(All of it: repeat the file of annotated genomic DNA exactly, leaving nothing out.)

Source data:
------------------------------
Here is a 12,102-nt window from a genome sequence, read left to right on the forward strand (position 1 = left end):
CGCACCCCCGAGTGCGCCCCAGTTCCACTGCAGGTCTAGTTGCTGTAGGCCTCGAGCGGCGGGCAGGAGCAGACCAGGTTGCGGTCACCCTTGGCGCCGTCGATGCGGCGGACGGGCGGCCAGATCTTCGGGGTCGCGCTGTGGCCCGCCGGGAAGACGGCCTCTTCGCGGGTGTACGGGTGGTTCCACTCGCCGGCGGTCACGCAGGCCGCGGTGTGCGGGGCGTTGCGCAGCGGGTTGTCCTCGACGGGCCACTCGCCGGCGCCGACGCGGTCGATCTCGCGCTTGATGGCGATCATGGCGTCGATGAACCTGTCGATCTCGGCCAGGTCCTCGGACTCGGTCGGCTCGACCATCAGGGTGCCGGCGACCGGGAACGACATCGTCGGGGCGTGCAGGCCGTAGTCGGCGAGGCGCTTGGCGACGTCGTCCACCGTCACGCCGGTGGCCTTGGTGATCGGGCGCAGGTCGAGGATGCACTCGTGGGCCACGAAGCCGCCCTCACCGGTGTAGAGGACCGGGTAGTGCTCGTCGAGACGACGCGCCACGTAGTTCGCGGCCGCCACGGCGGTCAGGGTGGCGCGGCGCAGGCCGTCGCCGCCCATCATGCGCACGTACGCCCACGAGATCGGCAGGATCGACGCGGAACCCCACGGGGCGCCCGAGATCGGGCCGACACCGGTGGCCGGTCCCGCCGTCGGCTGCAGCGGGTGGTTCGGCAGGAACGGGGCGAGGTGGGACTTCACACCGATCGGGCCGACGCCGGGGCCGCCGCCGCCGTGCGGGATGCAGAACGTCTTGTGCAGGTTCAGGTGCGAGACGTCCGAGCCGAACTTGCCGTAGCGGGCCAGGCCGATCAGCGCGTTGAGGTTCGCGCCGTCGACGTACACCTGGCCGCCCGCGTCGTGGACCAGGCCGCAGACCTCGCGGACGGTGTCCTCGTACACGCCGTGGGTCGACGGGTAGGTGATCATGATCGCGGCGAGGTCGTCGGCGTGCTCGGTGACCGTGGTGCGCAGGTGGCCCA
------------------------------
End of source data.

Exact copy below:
Here is a 12,102-nt window from a genome sequence, read left to right on the forward strand (position 1 = left end):
CGCACCCCCGAGTGCGCCCCAGTTCCACTGCAGGTCTAGTTGCTGTAGGCCTCGAGCGGCGGGCAGGAGCAGACCAGGTTGCGGTCACCCTTGGCGCCGTCGATGCGGCGGACGGGCGGCCAGATCTTCGGGGTCGCGCTGTGGCCCGCCGGGAAGACGGCCTCTTCGCGGGTGTACGGGTGGTTCCACTCGCCGGCGGTCACGCAGGCCGCGGTGTGCGGGGCGTTGCGCAGCGGGTTGTCCTCGACGGGCCACTCGCCGGCGCCGACGCGGTCGATCTCGCGCTTGATGGCGATCATGGCGTCGATGAACCTGTCGATCTCGGCCAGGTCCTCGGACTCGGTCGGCTCGACCATCAGGGTGCCGGCGACCGGGAACGACATCGTCGGGGCGTGCAGGCCGTAGTCGGCGAGGCGCTTGGCGACGTCGTCCACCGTCACGCCGGTGGCCTTGGTGATCGGGCGCAGGTCGAGGATGCACTCGTGGGCCACGAAGCCGCCCTCACCGGTGTAGAGGACCGGGTAGTGCTCGTCGAGACGACGCGCCACGTAGTTCGCGGCCGCCACGGCGGTCAGGGTGGCGCGGCGCAGGCCGTCGCCGCCCATCATGCGCACGTACGCCCACGAGATCGGCAGGATCGACGCGGAACCCCACGGGGCGCCCGAGATCGGGCCGACACCGGTGGCCGGTCCCGCCGTCGGCTGCAGCGGGTGGTTCGGCAGGAACGGGGCGAGGTGGGACTTCACACCGATCGGGCCGACGCCGGGGCCGCCGCCGCCGTGCGGGATGCAGAACGTCTTGTGCAGGTTCAGGTGCGAGACGTCCGAGCCGAACTTGCCGTAGCGGGCCAGGCCGATCAGCGCGTTGAGGTTCGCGCCGTCGACGTACACCTGGCCGCCCGCGTCGTGGACCAGGCCGCAGACCTCGCGGACGGTGTCCTCGTACACGCCGTGGGTCGACGGGTAGGTGATCATGATCGCGGCGAGGTCGTCGGCGTGCTCGGTGACCGTGGTGCGCAGGTGGCCCA